Sunday, 16 July 2006
Distance 19 km
Duration 3 hours 50 minutes
Ascent 64 m, descent 72 m
Map 26 of the
We had our breakfast at a picnic table looking onto the twenty-six arches of the bridge, and left at 6:45, with no sign of life from either Serge’s tent or the office, so it was another free night.
We crossed to the town to rejoin the GR3, but soon left it in favour of the small road to Tavers, as we had hopes of coffee there.
There was no such thing, but we got bread and croissants at the bakery, which was doing the usual frantic Sunday morning trade. Hoping to see the dolmen (prehistoric burial site) that was marked on the map near Ver, we continued along the road, but saw nothing.
As we came to the river we took a cycle path along the levée bank, which was very pleasant apart from being rather too exposed to the sun.
The nuclear power station of Saint-Laurent-des-Eaux was an island in the Loire and we had a brief period of shade from the clouds of steam emanating from the stacks.
There was a fishing competition taking place on our side of the river and one of the fishermen said that he thought there was no bar at the nearby village of Avaray, so we had a coffee-free break on the path, with pastries and cold water.
Pressing on as the day warmed up, we we pleased when we saw the big town of Mer over on our right, and realised that we were approaching the bridge to Muides-sur-Loire.
It was long, like all the Loire bridges, but easy to cross, with pedestrian lanes in both directions.
On the far side there was a humble looking camping ground, not the four-star place we had expected from the brochures (that was a further kilometre away, at some château), just the municipal one.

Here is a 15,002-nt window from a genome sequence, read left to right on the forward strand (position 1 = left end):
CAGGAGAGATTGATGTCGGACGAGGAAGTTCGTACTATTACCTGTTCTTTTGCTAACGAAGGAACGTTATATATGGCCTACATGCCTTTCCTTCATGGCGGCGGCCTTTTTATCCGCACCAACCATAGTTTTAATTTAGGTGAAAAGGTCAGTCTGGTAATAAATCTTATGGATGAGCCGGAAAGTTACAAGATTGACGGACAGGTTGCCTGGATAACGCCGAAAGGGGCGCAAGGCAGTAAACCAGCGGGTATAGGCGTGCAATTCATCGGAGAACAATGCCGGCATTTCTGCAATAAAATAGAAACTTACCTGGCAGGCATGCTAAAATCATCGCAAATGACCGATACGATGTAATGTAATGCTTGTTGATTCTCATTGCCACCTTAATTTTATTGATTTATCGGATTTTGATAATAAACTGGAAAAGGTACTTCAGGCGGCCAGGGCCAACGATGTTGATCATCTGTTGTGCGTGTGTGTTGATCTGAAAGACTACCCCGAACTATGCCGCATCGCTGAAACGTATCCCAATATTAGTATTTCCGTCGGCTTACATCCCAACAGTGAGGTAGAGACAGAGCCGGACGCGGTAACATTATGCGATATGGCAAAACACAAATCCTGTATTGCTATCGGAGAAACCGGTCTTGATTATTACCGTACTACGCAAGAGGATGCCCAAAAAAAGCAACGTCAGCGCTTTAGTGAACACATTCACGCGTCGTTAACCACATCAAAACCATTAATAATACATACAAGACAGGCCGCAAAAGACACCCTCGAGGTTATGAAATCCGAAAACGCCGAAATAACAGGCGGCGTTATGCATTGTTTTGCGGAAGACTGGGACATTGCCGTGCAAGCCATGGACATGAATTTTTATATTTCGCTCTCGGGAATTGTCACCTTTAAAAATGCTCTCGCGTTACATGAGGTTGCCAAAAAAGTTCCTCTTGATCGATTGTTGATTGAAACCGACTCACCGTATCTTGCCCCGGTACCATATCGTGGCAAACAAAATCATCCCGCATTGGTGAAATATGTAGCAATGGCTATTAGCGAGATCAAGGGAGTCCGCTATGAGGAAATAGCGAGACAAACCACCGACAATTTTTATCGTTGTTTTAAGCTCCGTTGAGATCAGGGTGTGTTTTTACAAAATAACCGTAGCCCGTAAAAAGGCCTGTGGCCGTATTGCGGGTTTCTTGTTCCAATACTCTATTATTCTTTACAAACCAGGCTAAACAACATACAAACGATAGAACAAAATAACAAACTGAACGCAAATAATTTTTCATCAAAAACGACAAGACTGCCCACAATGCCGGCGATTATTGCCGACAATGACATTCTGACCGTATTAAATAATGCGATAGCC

It was well populated and looked perfectly adequate, but before installing ourselves we marched on up to the highway and found an open bar for our first taste of coffee for the day. We found out that we could eat there in the evening so all was well.
A fleet of amateur cyclists called in for Cokes, finishing with cigarettes as they were French. France seems not to have heard the message about smoking that the rest of the world has embraced.
Back at the riverbank, we paid our €7.50 and set ourselves up on the dry grass between two spreading trees. The showers were spacious and excellent and after lunch we lay on our bedrolls trying to keep cool by repeatedly wetting our shirts.
The people in the neighbouring tent set off in their swimsuits towards the river but came back dry soon afterwards. They said they were worried about the nuclear power station just upstream. He was a Dutchman with grey curls and she, much darker and younger, was Peruvian. Both were architects.
They invited us for a glass of wine, which developed into a full meal of pasta, salad and coffee, to which we contributed bread, cheeses and lettuce.
She ran a housing project in the slums of Lima, and he spent his holidays there doing unpaid work. Both spoke good English but they normally communicated in Spanish.